HOW CHEAP CAN A SLED BE BUILT?
This is a huge question in our sport and one that frankly, is sort of baffling.
For the last decade the OEM's have been offering a few sleds in their line-ups that come under the category of "price bargains".
Certainly, the 550 and 570cc fan cooled 2-strokes offered by Cat, Polaris and Ski-Doo have fallen into that category and the Polaris Indy 600 and Ski-Doo's XP-based MX-Z and Renegade 600 carb are attractively priced - or are they?
Each sled is purely a case of getting less for less: Less horsepower, less technology, less suspension sophistication, less electronics, for less bucks. It just makes sense the OEMs cannot offer a lower priced sled with the same equipment as a brand new all-bells-and-whistles highly equipped model. Lack of equipment is one of the factors that helps them keep the price low on those select models.
The second factor for cheaper prices is sales volume. If the sales numbers on a low-priced sled are high enough, the sled remains profitable. However, if demand for those sleds drops off, it becomes more costly on a per-unit basis to keep offering it.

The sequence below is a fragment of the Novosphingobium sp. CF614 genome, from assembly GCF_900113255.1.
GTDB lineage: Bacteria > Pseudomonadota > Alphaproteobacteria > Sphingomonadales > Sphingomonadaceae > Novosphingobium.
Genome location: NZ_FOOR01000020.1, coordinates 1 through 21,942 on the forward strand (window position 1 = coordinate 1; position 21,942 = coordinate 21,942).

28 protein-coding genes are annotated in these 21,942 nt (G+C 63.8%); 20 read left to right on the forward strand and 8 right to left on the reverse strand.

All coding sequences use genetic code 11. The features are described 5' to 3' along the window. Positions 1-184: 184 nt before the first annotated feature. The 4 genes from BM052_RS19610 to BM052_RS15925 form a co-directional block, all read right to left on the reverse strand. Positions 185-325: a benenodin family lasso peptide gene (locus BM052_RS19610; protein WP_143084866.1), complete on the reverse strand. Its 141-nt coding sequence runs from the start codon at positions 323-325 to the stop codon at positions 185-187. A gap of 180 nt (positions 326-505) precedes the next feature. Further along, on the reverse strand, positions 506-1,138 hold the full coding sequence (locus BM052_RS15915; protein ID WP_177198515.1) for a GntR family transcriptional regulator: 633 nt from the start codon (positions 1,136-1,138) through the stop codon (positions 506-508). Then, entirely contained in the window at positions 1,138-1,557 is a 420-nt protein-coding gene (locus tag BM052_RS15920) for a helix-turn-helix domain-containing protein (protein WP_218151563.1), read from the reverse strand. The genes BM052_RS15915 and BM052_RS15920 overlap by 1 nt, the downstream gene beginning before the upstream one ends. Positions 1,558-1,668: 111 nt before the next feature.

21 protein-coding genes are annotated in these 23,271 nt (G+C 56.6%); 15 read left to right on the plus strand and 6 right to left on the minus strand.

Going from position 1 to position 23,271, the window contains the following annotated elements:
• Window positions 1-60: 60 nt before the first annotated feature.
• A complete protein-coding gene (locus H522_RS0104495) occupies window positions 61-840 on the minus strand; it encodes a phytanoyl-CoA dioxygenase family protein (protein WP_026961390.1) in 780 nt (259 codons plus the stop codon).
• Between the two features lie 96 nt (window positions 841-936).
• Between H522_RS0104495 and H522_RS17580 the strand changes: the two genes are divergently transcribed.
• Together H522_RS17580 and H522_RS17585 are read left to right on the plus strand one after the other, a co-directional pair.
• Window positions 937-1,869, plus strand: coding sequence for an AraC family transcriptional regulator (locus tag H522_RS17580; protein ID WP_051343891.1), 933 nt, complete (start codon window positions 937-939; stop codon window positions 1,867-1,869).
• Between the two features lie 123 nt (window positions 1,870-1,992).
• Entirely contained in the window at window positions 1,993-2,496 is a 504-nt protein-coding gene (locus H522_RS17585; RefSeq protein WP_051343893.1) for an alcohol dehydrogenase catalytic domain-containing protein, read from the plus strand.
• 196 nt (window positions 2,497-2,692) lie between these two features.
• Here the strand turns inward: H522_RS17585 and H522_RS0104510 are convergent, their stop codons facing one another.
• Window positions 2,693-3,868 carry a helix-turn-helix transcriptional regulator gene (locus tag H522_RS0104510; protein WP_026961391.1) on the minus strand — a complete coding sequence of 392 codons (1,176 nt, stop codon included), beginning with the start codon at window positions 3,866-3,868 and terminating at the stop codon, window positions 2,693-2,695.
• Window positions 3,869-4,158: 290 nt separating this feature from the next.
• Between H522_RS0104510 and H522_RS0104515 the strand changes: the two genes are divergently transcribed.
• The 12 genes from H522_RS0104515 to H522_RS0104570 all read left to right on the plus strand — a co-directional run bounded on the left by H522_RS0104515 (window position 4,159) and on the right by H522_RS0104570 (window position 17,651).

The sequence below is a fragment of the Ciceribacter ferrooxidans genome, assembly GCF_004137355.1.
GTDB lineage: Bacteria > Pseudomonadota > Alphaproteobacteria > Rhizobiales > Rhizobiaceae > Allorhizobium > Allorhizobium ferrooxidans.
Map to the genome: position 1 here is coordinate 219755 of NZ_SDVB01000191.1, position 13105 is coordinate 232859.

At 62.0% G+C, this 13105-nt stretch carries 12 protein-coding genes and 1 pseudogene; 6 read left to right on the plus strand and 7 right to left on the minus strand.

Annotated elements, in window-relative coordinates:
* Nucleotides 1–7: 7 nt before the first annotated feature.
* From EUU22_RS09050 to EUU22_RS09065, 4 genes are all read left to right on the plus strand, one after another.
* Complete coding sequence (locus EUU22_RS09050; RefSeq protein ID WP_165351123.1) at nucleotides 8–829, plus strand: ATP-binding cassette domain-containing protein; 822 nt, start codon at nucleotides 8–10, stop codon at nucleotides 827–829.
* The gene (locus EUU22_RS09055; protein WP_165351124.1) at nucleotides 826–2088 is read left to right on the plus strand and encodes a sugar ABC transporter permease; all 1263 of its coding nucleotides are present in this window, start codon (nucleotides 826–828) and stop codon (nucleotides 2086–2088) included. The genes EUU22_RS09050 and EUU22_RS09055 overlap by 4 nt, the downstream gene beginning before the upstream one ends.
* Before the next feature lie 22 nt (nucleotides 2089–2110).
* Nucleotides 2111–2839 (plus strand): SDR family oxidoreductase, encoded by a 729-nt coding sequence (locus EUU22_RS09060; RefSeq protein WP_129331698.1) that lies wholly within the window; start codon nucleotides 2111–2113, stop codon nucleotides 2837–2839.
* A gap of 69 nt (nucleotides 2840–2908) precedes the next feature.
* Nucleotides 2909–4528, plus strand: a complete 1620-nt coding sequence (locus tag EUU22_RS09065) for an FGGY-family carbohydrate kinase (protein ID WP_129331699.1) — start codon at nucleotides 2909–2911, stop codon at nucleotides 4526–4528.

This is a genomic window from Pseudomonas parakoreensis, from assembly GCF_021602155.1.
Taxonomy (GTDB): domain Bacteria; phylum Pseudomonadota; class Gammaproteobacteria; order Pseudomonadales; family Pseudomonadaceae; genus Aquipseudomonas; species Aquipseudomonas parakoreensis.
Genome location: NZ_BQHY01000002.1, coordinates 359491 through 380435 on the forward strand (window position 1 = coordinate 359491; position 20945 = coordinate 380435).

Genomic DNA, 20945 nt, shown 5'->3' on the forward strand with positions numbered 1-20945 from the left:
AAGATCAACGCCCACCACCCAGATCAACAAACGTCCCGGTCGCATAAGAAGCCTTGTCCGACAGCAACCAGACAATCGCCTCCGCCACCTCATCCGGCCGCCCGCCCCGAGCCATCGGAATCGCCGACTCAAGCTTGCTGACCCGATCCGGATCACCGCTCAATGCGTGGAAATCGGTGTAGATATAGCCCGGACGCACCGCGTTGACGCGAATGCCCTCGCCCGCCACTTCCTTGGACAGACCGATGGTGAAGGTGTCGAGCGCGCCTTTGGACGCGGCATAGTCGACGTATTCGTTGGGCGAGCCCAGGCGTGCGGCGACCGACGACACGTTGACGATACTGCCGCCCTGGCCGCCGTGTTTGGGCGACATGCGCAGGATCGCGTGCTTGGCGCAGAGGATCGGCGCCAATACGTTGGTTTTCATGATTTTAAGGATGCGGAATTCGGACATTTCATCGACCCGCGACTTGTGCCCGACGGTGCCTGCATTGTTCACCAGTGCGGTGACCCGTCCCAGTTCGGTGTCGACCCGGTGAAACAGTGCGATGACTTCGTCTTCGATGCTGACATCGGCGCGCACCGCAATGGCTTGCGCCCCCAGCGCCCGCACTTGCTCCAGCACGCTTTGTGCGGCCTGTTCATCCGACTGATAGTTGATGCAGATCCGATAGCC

Here's the rub: In comparative studies, those bargain sleds are not increasing in sales volume. When it comes to what we used to call "entry level fan-cooled sleds", those are being rapidly replaced by identical power-output (60-65-hp) 4-strokes that are actually rather expensive. You, the customers, are actually opting for a higher priced sled that offers the same range of power. Maybe you're thinking about payback in lower gas and oil consumption. Makes sense.
Likewise, when it comes to the choices in liquid-cooled 600cc sleds, the masses are buying the latest, teched-out models instead of the lower priced ones. This isn't a bad thing, but it doesn't always bode well for new people coming into the sport.
The cost of becoming a snowmobiler is already high and sno-mo-shoppers need new, reliable alternative sleds to entice them into the marketplace.
We sure hope there are either new value sleds in the pipeline or the OEMs will bite the bullet and keep building the ones we already have for a while longer.
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